Due to the destruction of the existing drainage system and vegetation cover, infiltration of rain water into the soil overburden has enhanced tremendously in the area during the recent past. As a result, an underground water pool has developed increasing the weight of the soil mass in a short period of time. This may have weakened the inter particle forces prevailing among soil particles, loosing the shear strength of the material leading to create slip surfaces along the weaker planes. At the same time, internal water pressure in joint planes can also be developed by percolating water into them. As a result, these joint planes can be expanded by creating an additional force onto the soil mass. This also helps to satisfy the appropriate conditions to loosen the shear strength of the soil material. The ultimate consequence is the downward movement of all available material on the slope along a surface of rupture under the gravity to attain a static condition with low potential energy. This whole phenomenon is known as a landslide. The Koslanda mass movement is a deep seated rotational landslide, which is incorporated with several minor slip surfaces apart from the main one.
Do landslides show pre signals?
Generally, almost all landslides show pre signals; such as appearance and expansion of tension cracks on the ground and floors and walls of buildings located in upper slope areas, disappearance of springs and drying up of wells located on the upper slopes, appearance of springs and increase of water levels of wells located at lower slope areas. Muddy water outpouring from springs at lower slope areas, ground subsidence of the upper slopes, tilting of poles and trees, etc., and prior to the main movement except some rapid sudden slope failures. In the case of Koslanda landslide, some of these features like appearance and widening of tension cracks on the upper estate road, floor and ground cracks of line houses, small local ground subsidence happened at times in the middle part of the destabilized area, water seepages more or less throughout the year revealing high elevated ground water level, etc., have been observed prior to the incident.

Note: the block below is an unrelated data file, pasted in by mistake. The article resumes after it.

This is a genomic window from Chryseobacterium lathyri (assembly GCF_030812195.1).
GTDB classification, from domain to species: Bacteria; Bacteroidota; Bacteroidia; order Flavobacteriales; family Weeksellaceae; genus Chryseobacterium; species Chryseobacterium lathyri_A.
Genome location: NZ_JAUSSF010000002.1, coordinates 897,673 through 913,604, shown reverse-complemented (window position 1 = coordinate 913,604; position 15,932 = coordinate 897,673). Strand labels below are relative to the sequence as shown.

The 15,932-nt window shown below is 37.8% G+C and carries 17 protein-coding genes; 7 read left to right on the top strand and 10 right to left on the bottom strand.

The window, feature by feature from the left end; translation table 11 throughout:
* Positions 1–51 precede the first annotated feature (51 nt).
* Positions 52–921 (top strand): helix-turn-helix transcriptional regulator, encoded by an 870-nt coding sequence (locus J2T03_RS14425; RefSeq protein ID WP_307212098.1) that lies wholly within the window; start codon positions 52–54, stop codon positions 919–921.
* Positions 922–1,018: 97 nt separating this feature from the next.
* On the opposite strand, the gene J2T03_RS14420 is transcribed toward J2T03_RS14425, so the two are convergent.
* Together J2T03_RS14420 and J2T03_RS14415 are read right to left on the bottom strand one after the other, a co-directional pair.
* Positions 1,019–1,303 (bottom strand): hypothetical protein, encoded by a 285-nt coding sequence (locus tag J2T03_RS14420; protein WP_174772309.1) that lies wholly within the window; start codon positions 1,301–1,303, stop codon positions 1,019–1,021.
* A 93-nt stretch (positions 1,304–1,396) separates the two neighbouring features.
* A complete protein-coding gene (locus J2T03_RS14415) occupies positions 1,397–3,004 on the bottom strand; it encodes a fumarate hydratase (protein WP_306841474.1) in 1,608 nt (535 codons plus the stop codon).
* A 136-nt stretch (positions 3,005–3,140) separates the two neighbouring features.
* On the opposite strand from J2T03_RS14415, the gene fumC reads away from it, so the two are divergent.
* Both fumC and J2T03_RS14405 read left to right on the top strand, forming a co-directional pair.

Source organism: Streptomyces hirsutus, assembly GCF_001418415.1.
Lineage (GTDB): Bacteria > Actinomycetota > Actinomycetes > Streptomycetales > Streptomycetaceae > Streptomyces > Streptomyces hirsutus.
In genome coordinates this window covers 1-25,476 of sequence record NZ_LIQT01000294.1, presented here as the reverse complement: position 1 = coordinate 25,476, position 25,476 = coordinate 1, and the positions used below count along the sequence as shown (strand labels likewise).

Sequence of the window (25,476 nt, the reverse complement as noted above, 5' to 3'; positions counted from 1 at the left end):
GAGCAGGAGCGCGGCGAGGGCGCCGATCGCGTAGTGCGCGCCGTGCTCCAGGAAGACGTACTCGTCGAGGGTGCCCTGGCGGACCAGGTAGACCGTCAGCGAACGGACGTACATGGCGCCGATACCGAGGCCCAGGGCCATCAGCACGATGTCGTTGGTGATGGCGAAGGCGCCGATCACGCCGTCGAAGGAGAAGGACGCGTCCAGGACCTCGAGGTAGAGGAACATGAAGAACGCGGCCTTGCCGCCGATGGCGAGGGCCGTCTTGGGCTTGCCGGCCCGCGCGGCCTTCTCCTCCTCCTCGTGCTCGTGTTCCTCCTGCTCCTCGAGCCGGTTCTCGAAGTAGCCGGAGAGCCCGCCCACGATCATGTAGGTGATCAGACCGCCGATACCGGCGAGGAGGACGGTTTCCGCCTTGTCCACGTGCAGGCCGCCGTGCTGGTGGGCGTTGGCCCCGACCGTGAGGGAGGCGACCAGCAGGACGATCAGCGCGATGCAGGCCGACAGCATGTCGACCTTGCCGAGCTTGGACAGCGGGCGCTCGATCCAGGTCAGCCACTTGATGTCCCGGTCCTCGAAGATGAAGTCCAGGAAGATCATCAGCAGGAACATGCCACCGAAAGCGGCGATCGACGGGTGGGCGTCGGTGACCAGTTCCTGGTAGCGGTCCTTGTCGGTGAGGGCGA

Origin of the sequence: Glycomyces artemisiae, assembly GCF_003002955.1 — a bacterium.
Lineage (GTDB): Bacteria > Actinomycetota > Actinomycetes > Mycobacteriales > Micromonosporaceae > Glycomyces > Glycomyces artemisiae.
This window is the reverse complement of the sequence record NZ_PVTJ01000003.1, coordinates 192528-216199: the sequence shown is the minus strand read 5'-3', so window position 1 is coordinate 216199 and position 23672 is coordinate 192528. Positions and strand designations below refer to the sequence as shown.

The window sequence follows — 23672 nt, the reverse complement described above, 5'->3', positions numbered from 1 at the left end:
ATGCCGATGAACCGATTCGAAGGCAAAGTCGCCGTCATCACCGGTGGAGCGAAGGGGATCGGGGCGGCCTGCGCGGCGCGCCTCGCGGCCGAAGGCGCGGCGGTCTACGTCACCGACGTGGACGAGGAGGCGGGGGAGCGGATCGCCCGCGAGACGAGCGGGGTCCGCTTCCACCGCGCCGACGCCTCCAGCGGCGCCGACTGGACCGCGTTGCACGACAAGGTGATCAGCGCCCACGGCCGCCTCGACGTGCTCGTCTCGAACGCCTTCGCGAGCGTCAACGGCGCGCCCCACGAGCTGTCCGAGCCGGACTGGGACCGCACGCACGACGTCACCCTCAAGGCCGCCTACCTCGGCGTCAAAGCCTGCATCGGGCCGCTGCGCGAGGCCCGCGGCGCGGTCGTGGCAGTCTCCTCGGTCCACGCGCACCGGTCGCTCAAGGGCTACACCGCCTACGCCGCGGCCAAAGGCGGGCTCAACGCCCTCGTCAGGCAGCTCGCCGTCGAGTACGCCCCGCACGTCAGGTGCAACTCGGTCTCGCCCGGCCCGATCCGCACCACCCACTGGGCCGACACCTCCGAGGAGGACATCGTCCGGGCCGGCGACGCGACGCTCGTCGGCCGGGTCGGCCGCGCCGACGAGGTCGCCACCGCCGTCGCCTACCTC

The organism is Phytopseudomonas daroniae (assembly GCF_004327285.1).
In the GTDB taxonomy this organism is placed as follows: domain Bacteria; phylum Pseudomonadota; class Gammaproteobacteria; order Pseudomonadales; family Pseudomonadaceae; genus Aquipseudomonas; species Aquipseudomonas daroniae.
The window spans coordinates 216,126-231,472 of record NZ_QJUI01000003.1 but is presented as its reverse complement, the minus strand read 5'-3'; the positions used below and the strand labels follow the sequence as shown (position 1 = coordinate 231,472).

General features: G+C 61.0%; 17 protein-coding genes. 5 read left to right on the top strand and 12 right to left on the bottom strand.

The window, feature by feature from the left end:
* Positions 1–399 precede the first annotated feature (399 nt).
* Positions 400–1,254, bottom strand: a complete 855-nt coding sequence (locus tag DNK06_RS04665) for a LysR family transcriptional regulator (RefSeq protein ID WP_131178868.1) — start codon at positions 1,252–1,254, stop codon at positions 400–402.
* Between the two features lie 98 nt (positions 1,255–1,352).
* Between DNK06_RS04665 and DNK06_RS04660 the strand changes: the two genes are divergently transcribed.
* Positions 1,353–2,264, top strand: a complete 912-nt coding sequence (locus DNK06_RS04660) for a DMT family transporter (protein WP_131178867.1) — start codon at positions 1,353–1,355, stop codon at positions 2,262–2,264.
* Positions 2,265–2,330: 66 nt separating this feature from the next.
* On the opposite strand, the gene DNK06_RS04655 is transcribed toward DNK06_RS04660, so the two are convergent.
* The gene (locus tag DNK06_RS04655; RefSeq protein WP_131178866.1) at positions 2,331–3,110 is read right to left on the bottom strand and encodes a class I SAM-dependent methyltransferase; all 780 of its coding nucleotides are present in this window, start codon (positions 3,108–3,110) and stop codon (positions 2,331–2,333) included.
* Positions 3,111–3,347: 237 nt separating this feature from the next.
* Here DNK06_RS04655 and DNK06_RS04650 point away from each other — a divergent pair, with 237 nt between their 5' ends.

What is NBRO? And why people did not move from Koslanda in time?
Victims of the Koslanda landslide disaster are estate workers residing in line houses. Since there were a large number of people in those line houses, it is impossible to resettle them without the help of estate officials and the government. National Building Research Organization (NBRO), which had initiated landslide studies in back in the late eighties and still continuing with greater development, has identified the high potentiality of the K area in the year 2005 and informed the severity to relevant government authorities. Due to the service rendered to the nation in terms of landslide disaster management, NBRO has been recognized as the national focal point by the government, public and private sector institutes for landslide warning. But, NBRO has not yet been established and empowered by a Parliament act giving the due recognition and legal provision enables it to carry out its activities, effectively. Therefore, NBRO is lacking a required mandate in case of resettlement of identified vulnerable population or adopting mitigatory measures to such areas. Due to lack of adequate lands to the government also hinders the resettlement activities. In addition, some people do not want to vacate their original places, though they have been informed about their vulnerability and also received a new place to live, since immediate threat is not exhibited on the ground because, landslide warnings are issued based on the higher probability.